Nasturtiums, who coloured you, you wonderful, glowing things? You must have been fashioned out of summer sunsets.
Lucy Laud Montgomery
It has been nearly six years since we moved into our newly built home in the countryside. I remember looking at the scraped clay all around the house, the many slopes and awkward corners, and thinking what a daunting task lay ahead in the shaping and establishing of a garden. Today, as I sit in my office and look out the window, I see a mass of flowers and trees, with king parrots and tiny finches flitting through the branches. One of the most prominent colours in this garden of mine is orange. The cheery faces of nasturtiums smile at me from every corner. You see, when I set out to plant my garden, I bought 5 packets of nasturtium seeds, and this turned out to be one of the best, cheapest, most rewarding garden decisions I made.
Nasturtiums have delighted both gardeners and cooks for centuries. They bear the botanical name Tropaeolum majus, meaning prize or trophy. The ones you find in most gardens today descend from mainly two species native to Peru. According to Jesuit missionaries, the Incas used nasturtiums as a salad vegetable and medicinal herb. They were introduced to Europe by Spanish conquistadors in the late 15th century and became known as Indian Cress or ‘Capucine‘ cress, as the flower shape resembled the hooded robes of Capucine monks. Leaves and flowers were consumed in salads, and the unripe seeds and flower buds were pickled and served as a substitute for capers. From Europe they made their way to North America as early as 1759 and into Thomas Jefferson’s garden. He listed them as a fruit, along with tomatoes.
Nasturtiums are happy flowers. My mother had a German word to describe the ‘attitude’ of these sort of plants – she said they were dankbar, meaning they were grateful or thankful. They grow nearly anywhere in Australia, even the most terrible soil does not seem to daunt them. However, they take exception to the very cold mountain ranges. If space is limited they will trail over pots on a balcony. Not only do they look magnificent and make you smile, they are seriously good food.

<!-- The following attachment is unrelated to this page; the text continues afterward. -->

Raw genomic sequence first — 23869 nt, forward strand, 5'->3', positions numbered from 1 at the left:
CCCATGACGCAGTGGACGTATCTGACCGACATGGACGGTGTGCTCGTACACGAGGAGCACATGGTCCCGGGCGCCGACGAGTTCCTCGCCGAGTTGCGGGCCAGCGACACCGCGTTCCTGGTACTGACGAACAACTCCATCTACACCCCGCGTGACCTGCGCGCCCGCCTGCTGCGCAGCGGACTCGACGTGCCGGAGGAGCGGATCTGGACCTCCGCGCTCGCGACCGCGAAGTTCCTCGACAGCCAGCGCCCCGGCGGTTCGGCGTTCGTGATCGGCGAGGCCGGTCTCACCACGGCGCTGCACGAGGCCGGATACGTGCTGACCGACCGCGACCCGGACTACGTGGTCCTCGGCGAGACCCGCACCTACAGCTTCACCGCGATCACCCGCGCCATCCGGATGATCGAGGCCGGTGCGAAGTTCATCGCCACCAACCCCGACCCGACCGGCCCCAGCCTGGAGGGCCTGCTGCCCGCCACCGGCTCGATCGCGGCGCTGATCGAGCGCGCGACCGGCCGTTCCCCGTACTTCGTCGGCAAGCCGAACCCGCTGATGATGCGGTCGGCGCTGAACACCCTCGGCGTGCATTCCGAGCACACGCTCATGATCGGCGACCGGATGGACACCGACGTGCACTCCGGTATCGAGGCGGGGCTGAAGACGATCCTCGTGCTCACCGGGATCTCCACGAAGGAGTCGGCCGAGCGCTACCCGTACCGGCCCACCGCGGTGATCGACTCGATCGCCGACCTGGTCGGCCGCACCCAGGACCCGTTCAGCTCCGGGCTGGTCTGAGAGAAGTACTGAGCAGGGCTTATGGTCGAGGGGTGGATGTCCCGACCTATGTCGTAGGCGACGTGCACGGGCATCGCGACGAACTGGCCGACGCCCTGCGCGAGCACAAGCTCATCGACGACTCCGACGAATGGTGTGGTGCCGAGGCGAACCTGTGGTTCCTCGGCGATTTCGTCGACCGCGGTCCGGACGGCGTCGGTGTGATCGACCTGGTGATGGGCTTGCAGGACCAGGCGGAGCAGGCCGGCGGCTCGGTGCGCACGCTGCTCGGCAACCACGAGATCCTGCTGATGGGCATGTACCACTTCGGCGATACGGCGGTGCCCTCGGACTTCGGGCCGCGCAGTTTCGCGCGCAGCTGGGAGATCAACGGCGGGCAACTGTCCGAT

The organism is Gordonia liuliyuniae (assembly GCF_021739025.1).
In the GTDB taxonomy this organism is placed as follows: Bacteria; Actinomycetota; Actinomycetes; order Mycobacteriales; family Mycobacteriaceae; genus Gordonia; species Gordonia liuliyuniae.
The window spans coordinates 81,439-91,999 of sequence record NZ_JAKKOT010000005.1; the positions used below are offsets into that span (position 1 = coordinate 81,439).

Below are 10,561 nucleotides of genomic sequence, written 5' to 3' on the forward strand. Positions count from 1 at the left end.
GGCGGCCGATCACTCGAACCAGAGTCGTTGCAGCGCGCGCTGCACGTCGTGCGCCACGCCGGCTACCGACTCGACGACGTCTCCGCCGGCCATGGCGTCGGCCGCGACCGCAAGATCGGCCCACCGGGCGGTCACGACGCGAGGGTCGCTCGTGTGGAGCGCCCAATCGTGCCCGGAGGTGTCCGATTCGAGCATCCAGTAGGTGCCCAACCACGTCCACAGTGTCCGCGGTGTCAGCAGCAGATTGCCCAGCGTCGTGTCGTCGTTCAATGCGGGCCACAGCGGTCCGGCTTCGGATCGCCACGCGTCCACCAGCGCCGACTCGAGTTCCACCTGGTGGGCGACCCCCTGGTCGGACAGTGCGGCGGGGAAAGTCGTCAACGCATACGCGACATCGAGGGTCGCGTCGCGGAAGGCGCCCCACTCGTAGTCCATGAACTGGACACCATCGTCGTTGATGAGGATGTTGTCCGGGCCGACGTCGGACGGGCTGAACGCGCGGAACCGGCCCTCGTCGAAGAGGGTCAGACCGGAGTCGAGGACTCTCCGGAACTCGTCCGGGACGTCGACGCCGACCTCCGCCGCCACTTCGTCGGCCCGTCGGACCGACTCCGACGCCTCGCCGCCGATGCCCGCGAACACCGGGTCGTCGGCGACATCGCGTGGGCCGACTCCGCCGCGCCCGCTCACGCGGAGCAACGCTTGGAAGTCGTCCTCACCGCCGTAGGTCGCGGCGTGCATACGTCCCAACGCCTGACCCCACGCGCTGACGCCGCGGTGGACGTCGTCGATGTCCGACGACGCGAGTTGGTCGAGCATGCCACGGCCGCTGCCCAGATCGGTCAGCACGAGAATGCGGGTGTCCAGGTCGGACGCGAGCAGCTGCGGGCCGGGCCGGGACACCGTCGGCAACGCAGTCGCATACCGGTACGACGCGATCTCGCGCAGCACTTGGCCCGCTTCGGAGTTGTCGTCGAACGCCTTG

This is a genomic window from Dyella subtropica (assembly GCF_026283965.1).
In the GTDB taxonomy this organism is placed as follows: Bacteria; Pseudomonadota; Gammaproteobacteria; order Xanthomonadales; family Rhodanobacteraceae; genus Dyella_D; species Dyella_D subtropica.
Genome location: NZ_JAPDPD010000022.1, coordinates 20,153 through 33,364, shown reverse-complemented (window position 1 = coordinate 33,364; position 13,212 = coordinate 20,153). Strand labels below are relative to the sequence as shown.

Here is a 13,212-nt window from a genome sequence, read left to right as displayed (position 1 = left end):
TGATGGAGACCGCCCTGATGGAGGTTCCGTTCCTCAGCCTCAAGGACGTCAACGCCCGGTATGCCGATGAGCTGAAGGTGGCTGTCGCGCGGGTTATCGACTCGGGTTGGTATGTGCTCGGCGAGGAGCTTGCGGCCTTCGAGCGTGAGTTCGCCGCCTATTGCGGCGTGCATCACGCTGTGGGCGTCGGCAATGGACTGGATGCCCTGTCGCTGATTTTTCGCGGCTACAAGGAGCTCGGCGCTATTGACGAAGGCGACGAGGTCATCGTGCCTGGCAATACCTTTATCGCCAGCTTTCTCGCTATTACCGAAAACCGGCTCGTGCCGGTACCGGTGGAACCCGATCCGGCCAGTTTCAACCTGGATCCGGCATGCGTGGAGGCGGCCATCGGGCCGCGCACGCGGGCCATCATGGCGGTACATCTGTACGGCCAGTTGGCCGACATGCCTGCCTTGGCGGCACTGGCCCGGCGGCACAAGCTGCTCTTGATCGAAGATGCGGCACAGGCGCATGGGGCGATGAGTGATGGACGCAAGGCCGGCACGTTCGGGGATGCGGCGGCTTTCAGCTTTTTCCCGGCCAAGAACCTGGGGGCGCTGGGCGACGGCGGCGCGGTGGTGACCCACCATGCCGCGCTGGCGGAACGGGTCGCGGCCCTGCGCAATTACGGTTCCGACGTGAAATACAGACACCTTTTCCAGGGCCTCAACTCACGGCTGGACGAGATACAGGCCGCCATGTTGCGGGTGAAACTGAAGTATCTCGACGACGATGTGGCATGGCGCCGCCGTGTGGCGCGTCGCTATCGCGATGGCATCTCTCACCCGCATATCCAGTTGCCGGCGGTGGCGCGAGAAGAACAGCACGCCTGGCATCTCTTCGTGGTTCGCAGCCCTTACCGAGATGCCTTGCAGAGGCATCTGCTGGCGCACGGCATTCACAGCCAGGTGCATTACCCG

These humble super plants provide significant amounts of Vitamin C, B vitamins, iron, calcium, phosphorus, manganese, flavonoids and carotenoids. They are an immunity booster and medicinally they have been known to break down congestion, provide relief from colds, encourage the formation of blood cells, and they can be used as a blood purifier. Historically, they have been used to treat liver, kidney, bladder and skin disorders. They are an expectorant, as well as an antibiotic, anti-fungal and antiseptic. It’s very easy to make an infusion. As they promote menstruation, they are NOT SUITABLE FOR PREGNANT WOMEN.
Even the pug has developed a love for nasturtiums!
But there’s more! Nasturtium seeds can be made into an oil and used to varnish furniture. In the garden the trailing plants form outstanding living mulch, reduce weeds and retain soil moisture. I plant them around fruit bearing trees and my veggie patches, as they repel pests such as mites and aphids. They attract bees and secrete an essence into the soil that is absorbed by other plants, helping them to resist pests and disease.
So, folks, what are you waiting for? Plant some nasturtiums and fall in love with these green friends.
1 cup nasturtium leaves, flowers, and buds
1 pint champagne or white wine vinegar
Place the ingredients in a clean, clear glass jar or bottle. Tightly seal. Let sit for at least 3 weeks before using. Place a new nasturtium in the finished bottle for decoration, but you should make sure the vinegar always covers the flowers or they will mould. Makes 1 pint of vinegar to use in salads, sauces, and flavouring in other dishes.